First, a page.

Strategic clarity needed on Afghanistan

The continued ambivalence over the establishment of the American military bases in Afghanistan suggests that strategic clarity is still lacking. Source: AP

The continued ambivalence over the establishment of the American military bases in Afghanistan suggests that strategic clarity is still lacking. Source: AP

There is nothing like absolute security in today’s world and the US’ rebalance has already introduced high volatility in the Asia-Pacific and destabilized that region.

The former Pakistani ambassador to Washington, Husain Haqqani has disclosed President Barack Obama once made an offer of American help to bring India to settle the Kashmir problem if only Islamabad cooperated with his AfPak strategy. But Pakistan rejected the overture. The year was 2009.

Nonetheless, successive US special representatives on AfPak have continued to remain rooted in the belief that unless the Kashmir problem is resolved and India-Pakistan ties improved, stabilization of Afghanistan will remain elusive. Curiously, the idea was originally mooted in October 2001 by the then Pakistan president Pervez Musharraf to George W. Bush administration as a “pre-condition” of his support for the war on terror. But Bush instead proceeded to invade Iraq in 2003 and, even more galling for Pakistan, seized the window of opportunity presented by the appointment of Manmohan Singh as India’s prime minister to enter into a 10-year defence cooperation agreement with Delhi and begin discussions that culminated in the nuclear deal in 2008.

In sum, Pakistan spurned Obama’s 2009 offer against a combinations of circumstances adversely affecting its core interests. Five years later, the big question is how would Pakistan respond if Obama were to repeat the offer?

As a matter of fact, he just did. The US-Pakistan joint statement issued after Pakistan Prime Minister Nawaz Sharif’s talks with Obama in Washington last month made thinly veiled references to the imperatives of Kashmir settlement, while underscoring the need of “strategic balance” and “strategic stability” in South Asia. It hinted at a US-Pakistan nuclear deal and promised long-term US military assistance for Pakistan.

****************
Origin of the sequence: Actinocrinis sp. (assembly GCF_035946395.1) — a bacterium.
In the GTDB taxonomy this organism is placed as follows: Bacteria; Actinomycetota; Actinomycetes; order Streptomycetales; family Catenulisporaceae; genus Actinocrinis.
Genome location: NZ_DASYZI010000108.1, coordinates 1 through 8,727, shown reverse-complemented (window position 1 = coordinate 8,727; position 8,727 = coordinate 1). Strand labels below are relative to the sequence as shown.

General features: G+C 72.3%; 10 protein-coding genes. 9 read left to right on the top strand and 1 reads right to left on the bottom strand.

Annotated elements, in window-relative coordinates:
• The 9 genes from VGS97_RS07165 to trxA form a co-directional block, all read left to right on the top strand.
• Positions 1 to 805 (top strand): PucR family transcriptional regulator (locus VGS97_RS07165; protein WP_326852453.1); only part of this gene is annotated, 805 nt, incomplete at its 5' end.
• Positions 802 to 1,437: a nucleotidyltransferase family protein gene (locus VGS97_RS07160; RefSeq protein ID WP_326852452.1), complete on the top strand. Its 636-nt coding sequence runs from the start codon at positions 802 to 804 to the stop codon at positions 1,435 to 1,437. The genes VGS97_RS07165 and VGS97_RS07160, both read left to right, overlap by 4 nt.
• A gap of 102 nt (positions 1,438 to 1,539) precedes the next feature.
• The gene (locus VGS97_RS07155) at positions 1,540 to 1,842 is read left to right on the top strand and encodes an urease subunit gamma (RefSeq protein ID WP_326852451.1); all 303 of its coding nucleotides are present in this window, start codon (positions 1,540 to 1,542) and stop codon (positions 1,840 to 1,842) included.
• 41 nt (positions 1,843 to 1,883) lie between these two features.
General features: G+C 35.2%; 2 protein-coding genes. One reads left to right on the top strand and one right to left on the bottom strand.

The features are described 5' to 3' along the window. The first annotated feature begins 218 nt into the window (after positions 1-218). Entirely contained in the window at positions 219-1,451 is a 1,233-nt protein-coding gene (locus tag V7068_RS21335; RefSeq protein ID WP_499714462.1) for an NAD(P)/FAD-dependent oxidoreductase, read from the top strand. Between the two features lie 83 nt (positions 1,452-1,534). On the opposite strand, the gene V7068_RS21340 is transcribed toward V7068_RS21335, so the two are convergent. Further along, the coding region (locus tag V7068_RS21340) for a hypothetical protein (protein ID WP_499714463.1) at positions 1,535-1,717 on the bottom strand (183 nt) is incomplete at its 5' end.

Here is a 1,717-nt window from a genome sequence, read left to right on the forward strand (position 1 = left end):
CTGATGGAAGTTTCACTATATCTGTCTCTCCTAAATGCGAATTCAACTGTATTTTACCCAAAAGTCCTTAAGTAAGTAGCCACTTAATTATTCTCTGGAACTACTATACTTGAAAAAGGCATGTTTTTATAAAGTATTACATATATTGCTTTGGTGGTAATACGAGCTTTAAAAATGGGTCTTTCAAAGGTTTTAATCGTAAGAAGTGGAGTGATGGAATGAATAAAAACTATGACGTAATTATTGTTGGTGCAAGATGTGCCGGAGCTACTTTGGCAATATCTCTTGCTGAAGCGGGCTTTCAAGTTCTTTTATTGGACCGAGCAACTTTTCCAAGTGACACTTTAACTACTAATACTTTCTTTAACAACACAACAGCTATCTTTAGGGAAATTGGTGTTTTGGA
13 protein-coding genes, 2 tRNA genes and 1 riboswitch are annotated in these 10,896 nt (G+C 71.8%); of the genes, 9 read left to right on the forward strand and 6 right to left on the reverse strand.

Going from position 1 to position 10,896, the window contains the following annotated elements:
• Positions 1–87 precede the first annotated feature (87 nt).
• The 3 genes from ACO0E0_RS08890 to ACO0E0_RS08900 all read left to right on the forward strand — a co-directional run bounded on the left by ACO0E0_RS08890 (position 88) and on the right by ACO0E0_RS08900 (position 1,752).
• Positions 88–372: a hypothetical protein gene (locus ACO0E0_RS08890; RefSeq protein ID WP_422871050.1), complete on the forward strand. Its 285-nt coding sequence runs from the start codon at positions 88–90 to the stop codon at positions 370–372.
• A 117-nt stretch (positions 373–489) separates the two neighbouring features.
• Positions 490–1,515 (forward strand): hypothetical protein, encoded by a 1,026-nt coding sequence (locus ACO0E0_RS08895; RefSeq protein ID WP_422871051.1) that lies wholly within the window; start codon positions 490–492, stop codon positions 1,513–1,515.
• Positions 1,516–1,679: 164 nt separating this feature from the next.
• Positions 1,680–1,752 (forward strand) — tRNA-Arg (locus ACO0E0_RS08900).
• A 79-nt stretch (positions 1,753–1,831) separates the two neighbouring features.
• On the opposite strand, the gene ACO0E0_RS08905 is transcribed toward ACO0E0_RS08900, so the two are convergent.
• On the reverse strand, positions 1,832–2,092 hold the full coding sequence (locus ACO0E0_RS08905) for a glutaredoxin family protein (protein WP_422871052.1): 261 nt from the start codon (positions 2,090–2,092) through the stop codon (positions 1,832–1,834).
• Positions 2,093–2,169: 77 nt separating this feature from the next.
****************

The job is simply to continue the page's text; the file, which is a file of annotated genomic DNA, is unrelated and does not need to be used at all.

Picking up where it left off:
Suffice to say, Obama has improved upon his 2009 offer, but then, his timeline today is short and Pakistan has brilliantly succeeded in regaining lost ground by advancing its “strategic assets” on the Afghan chessboard. Obama’s agenda is, one, wind up the war, but ensure that NATO’s credibility isn’t impaired; and, two, establish military bases in Afghanistan but with US troops not involved in combat missions. Obama is a realist and he understands the criticality of an enduring US-Pakistan partnership. He keeps no “holy cows” in his stable and is unsentimental when it comes to the robust pursuit of US’ self-interests. It isn’t that Obama is indifferent toward Riyadh, Tel Aviv or Delhi, but it simply happens to be the case that his priority is to engage Tehran and Islamabad.

On the other hand, Pakistan’s core expectations out of any coalition government in Kabul (which includes the Taliban) are two-fold: exorcise India’s influence in Afghanistan and ensure security along the Durand Line and there is no clash of interests here between Washington and Islamabad.

A sense of frustration is apparent in India. The pundits are self-righteously fulminating against Pakistan’s political economy. But, honestly, did Pakistan have a choice or, put differently, did India offer a road that was not taken? Frankly, what is the net gain out of the $1.5 billion spent on Afghanistan since 2002 – or the hundreds of millions of dollars wasted in the late 1990s to support the “anti-Taliban” resistance? The really important thing is to be introspective.

India’s Afghan policies suffered severe “collateral damage” from the US-India nuclear deal. The period 2005-2008 was the time the Taliban staged the comeback but India felt obliged to “harmonise” with the US’ regional policies. Ironically, it is entirely conceivable today that Pakistan too may have a nuclear deal, which means the exclusivity of our 2008 deal was a mere figment of our imagination.

How India chooses to exercise this newfound existential freedom is the question. It’s possible to view the paradigm through the Indian prism. But the continued ambivalence over the establishment of the American military bases in Afghanistan suggests that strategic clarity is still lacking. There is nothing like absolute security in today’s world and the US’ rebalance has already introduced high volatility in the Asia-Pacific and destabilized that region. This can as well repeat in Central Asia of which Afghanistan becomes a crucial geopolitical template. India should reach out to regional powers that are stakeholders in regional stability. 

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